To give an example on the usage, let us search for the term operator and then look at the documentation concerning one of them:

CafeOBJ> ?ap op
Found the following matches:
 . `:theory <op_name> : <arity> -> <coarity> { assoc | comm | id: <term> }`
 . `op <op-spec> : <sorts> -> <sort> { <attribute-list> }`
 . on-the-fly declaration
CafeOBJ> ? op
`op <op-spec> : <sorts> -> <sort> { <attribute-list> }`
Defines an operator by its domain, co-domain, and the term construct.
`<sorts>` is a space separated list of sort names, `<sort>` is a
single sort name. 

I have shortened the output a bit indicated by ....

Simple computations

By default, CafeOBJ is just a barren landscape, meaning that there are now rules or axioms active. Everything is encapsulated into so called modules (which in mathematical terms are definitions of order-sorted algebras). One of these modules is NAT which allows computations in the natural numbers. To activate a module we use open:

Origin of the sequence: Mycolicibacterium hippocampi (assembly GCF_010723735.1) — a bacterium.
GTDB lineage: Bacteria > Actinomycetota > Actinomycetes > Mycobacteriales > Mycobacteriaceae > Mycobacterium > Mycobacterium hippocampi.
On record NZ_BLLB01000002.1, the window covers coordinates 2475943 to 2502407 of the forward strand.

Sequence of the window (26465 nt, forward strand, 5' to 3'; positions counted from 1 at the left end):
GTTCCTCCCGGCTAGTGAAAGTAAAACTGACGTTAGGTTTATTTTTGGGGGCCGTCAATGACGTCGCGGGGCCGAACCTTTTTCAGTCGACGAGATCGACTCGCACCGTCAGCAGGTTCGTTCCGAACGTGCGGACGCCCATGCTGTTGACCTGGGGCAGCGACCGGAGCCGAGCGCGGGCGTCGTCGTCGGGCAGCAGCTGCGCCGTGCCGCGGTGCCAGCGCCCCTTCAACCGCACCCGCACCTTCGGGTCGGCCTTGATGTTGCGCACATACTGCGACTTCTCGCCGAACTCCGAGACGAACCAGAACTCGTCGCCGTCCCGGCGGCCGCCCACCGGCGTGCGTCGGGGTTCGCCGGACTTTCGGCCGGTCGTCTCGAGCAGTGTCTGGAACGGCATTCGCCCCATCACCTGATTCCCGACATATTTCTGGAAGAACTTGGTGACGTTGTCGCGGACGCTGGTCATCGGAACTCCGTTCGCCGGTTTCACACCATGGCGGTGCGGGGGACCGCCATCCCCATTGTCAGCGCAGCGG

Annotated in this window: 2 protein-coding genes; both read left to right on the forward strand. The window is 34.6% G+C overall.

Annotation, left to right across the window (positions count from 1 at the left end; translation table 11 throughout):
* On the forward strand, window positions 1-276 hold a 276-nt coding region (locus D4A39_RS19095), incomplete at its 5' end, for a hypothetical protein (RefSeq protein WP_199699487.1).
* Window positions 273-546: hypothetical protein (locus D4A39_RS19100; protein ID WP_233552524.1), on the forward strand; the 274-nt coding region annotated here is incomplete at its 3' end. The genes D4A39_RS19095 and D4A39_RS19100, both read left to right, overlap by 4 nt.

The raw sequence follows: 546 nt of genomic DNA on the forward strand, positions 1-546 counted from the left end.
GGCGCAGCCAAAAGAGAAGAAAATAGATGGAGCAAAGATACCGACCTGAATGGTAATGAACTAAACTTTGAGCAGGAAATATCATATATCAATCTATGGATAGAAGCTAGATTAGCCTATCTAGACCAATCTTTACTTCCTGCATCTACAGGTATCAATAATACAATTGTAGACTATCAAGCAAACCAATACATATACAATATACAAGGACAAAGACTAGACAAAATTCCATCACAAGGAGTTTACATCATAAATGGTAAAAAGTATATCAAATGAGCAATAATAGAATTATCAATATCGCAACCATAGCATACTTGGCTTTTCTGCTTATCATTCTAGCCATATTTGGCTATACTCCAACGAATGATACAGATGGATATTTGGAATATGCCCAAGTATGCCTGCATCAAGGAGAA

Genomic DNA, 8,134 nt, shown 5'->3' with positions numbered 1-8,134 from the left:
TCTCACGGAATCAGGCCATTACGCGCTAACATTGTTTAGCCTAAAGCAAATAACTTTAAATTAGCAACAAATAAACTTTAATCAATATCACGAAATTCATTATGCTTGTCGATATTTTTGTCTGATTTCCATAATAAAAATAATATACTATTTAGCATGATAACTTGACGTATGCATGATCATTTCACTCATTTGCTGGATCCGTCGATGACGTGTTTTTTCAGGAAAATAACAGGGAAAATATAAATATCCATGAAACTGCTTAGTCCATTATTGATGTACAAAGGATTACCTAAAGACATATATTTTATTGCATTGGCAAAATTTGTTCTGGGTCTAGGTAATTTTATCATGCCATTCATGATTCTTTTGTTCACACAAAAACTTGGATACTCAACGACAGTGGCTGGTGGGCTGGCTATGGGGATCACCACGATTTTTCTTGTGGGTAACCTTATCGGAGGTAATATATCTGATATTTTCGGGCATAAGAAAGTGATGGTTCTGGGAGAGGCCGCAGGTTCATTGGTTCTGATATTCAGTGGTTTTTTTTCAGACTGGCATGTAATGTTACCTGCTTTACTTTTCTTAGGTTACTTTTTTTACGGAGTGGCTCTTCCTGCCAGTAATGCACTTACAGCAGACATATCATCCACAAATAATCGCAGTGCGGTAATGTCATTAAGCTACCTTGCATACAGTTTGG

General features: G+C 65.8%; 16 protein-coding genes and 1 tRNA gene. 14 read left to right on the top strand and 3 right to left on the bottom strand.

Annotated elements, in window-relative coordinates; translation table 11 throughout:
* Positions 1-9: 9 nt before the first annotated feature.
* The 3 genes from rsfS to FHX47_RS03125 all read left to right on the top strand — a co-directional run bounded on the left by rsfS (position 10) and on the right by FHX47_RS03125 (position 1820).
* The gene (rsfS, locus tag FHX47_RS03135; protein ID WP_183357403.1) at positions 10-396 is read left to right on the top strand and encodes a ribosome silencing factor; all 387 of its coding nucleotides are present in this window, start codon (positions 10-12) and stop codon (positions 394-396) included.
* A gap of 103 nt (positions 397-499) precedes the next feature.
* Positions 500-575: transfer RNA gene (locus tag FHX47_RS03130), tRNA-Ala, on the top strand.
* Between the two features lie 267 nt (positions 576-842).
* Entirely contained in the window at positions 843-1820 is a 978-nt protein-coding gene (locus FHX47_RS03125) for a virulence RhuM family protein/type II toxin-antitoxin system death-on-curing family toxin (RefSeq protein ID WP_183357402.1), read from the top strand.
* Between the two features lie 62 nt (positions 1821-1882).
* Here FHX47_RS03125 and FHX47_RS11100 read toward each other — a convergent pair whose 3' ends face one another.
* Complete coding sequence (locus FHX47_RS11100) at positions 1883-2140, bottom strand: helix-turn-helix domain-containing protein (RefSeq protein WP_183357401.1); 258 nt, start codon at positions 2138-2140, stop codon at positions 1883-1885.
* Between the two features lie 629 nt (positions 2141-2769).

CafeOBJ> open NAT .

The ... again indicate quite some output of the CafeOBJ interpreter loading additional files.

There are two things to note in the above:

  • One finishes a command with a literal dot . – this is necessary due to the complete free syntax of the CafeOBJ language and indicates the end of a statement, similar to semicolons in other programming languages.
  • The prompt has changed to NAT> to indicate that the playground (context) we are currently working are the natural numbers.

To actually carry out computations we use the command red or reduce. Recall from the previous post that the computational model of CafeOBJ is rewriting, and in this setting reduce means kicking of the rewrite process. Let us do this for a simple computation:

%NAT>; red 2 + 3 * 4 .
-- reduce in %NAT : (2 + (3 * 4)):NzNat
(0.0000 sec for parse, 0.0000 sec for 2 rewrites + 2 matches)

Things to note in the above output: